New engines to shore up China’s growth

If there is a conspiracy to disguise the extent of harder times in China, it is an exceedingly superficial affair.


Beijing’s clumsy attempts to halt a drop in its own stock market and its confusing August 11 decision to devalue its currency, the yuan, have escalated fears.

The economic preeminence of the USA has often been questioned by a few pessimists who believe this preeminence may not continue through the 21st century. Declining returns on investment are inevitable as an economy matures, but China’s decline has been more than necessary.

Finally, China’s economic slowdown should not have come as a shock – it was written into the government’s 12 five year plan (2011-2015) which aimed to achieve more sustainable growth around 7%.

Since Y 2012, China’s services sector has surpassed the secondary industry to become the largest GDP contributor. Meanwhile, services are now the fastest-growing sector of China’s economy.

That scenario is crucial to the future of the global economy, which is still struggling on the path of recovery from the financial crisis. The technological breakthroughs launched in America have so far remained unmatched by other countries.

Firstly, One Belt, One Road maps out a plan to strengthen China’s economic relations with its trade partners, particularly its Asian neighbours, primarily via a network of transport and other infrastructure projects. Instead, it must implement reforms that boost productivity and offset downward pressure on growth. The burden for buoying consumer demand rests with altering the role of the state in providing services for households in a way that respects China’s state-dominated system but is also market friendly.

Wang Baoan, director of the National Bureau of Statistics [Photo/IC]. The environment is not very good and this is reflected in the prices. The conclusion was fairly benign: there was no major issue with China’s official GDP figures. As it stands, the Chinese government is keen to maintain decent growth of about 7 percent annually while pushing for rebalancing and reform.

Growth of per capita net income of rural residents outpaced that for urban residents by 1.6 percentage points in the first half of the year.

Mr Wu initially mentored Mr Holz but their intellectual dispute later caused the two to fall out with each other. China has a long way to go to muster such qualities. It just didn’t convince me. According to EIA data China accounted for 55 percent of the increase in global petroleum consumption between 2005 and 2013.

Michael Parker, economist for Bernstein Research in Hong Kong, is illustrative of that approach, but he disagrees with the sceptics. In addition, the prudent approach by the Obama administration to foreign policy, especially the focus of his administration on the use of diplomacy as evidenced by the nuclear agreement with Iran and the restoration of diplomatic relations with Cuba, will certainly help to restore the reputation of the a beacon for inclusivity and respect for other nations.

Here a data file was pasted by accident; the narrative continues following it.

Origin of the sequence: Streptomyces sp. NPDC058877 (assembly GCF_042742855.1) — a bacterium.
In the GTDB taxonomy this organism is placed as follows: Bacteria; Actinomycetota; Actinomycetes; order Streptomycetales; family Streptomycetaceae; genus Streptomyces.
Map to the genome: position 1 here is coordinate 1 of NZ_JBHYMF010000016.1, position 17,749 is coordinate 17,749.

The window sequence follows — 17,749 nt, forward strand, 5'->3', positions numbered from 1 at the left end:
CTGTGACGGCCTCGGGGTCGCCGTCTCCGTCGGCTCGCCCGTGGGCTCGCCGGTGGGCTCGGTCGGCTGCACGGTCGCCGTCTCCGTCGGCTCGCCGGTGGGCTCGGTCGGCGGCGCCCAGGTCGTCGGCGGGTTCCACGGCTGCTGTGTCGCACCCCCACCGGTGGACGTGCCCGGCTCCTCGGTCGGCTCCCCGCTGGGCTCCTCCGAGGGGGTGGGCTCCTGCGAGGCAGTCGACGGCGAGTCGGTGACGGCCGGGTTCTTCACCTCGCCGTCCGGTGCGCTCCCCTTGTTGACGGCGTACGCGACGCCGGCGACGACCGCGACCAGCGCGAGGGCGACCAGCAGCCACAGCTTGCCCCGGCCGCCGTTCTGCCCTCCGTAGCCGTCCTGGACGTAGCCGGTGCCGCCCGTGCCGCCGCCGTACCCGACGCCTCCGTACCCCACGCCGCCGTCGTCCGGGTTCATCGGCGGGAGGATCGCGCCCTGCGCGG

Despite the current outlook for slower economic growth in the near term, Oxford Economics are forecasting a solid pace of growth in the coming decades.

First, industrial production has remained stable. Logically, that is not possible. These elites were well entrenched in the leadership of the Communist Party.

Where Mr Holz and Mr Wu differ is largely their response to these flaws.

Secondly, the upgrading of industry will stimulate the import of technologies and equipment.

Fifth, price gauge increased mildly. Yet this is an awkward moment for his radical rejection of China’s industrial production data.

Three-percent GDP growth is no longer in sight!

“Concerns about China’s economy are heightening the level of angst among global investors who are already having to cope with multiple sources of uncertainty”, says Eswar Prasad, professor of global trade policy at Cornell University.

The likelihood that the growth rate is subject to manipulation reflects institutional weakness, notably the lack of independence of the NBS.

Speaking in Seattle on September 22, Xi stressed the need for both the U.S. and China to deepen their “mutual understanding of strategic intentions” as a key objective for the bilateral relationship. If the emphasis on this single number were not so excessive, the incentive to massage it would be less. It is estimated that China has, after 30 years of growth, accumulated an asset about 10 times of its GDP.

China may be poised to economically reign supreme, but not any time soon. Contrary to what these people say, the China story is far from over.


The US’s monetary policy reveals another layer of codependency. Mr Li, then party secretary in the north-eastern province of Liaoning, reportedly said data on gross domestic product were “man-made” and therefore unreliable. Tourism and social consumption related sectors are on a fast track. The new drivers are gaining traction, and the world’s second largest economy will continue to power global growth. It does not drive growth. Consumer spending increased 3.6% in the second quarter from the previous estimate of 3.1%. Yet such growth is certain to have slowed since the stock market rout that began in late June.

Employees working at a production line of electronic panels at a factory of Fibre #Home Technologies Group in Wuhan China